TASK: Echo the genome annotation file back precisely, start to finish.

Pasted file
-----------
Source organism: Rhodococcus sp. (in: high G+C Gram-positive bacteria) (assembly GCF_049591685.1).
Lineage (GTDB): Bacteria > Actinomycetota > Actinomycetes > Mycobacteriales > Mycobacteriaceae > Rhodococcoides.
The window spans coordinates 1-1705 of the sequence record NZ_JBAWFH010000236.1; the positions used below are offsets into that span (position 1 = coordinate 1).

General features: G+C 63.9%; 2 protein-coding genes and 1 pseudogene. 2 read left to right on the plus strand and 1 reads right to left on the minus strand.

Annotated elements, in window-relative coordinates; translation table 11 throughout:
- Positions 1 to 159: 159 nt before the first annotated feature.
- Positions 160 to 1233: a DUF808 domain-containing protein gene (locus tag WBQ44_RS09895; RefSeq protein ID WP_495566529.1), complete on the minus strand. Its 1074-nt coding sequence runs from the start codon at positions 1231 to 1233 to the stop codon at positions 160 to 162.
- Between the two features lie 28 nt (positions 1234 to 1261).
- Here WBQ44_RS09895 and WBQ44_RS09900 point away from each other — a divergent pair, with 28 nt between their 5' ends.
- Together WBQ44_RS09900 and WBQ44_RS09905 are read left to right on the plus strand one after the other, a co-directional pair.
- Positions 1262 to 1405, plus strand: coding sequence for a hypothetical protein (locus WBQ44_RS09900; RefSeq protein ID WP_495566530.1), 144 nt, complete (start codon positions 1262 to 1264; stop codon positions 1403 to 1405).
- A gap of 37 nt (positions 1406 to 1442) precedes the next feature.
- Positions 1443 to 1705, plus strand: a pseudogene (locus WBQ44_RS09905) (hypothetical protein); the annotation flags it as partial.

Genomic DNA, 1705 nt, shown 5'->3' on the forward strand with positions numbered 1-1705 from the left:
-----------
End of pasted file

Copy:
Source organism: Rhodococcus sp. (in: high G+C Gram-positive bacteria) (assembly GCF_049591685.1).
Lineage (GTDB): Bacteria > Actinomycetota > Actinomycetes > Mycobacteriales > Mycobacteriaceae > Rhodococcoides.
The window spans coordinates 1-1705 of the sequence record NZ_JBAWFH010000236.1; the positions used below are offsets into that span (position 1 = coordinate 1).

General features: G+C 63.9%; 2 protein-coding genes and 1 pseudogene. 2 read left to right on the plus strand and 1 reads right to left on the minus strand.

Annotated elements, in window-relative coordinates; translation table 11 throughout:
- Positions 1 to 159: 159 nt before the first annotated feature.
- Positions 160 to 1233: a DUF808 domain-containing protein gene (locus tag WBQ44_RS09895; RefSeq protein ID WP_495566529.1), complete on the minus strand. Its 1074-nt coding sequence runs from the start codon at positions 1231 to 1233 to the stop codon at positions 160 to 162.
- Between the two features lie 28 nt (positions 1234 to 1261).
- Here WBQ44_RS09895 and WBQ44_RS09900 point away from each other — a divergent pair, with 28 nt between their 5' ends.
- Together WBQ44_RS09900 and WBQ44_RS09905 are read left to right on the plus strand one after the other, a co-directional pair.
- Positions 1262 to 1405, plus strand: coding sequence for a hypothetical protein (locus WBQ44_RS09900; RefSeq protein ID WP_495566530.1), 144 nt, complete (start codon positions 1262 to 1264; stop codon positions 1403 to 1405).
- A gap of 37 nt (positions 1406 to 1442) precedes the next feature.
- Positions 1443 to 1705, plus strand: a pseudogene (locus WBQ44_RS09905) (hypothetical protein); the annotation flags it as partial.

Genomic DNA, 1705 nt, shown 5'->3' on the forward strand with positions numbered 1-1705 from the left: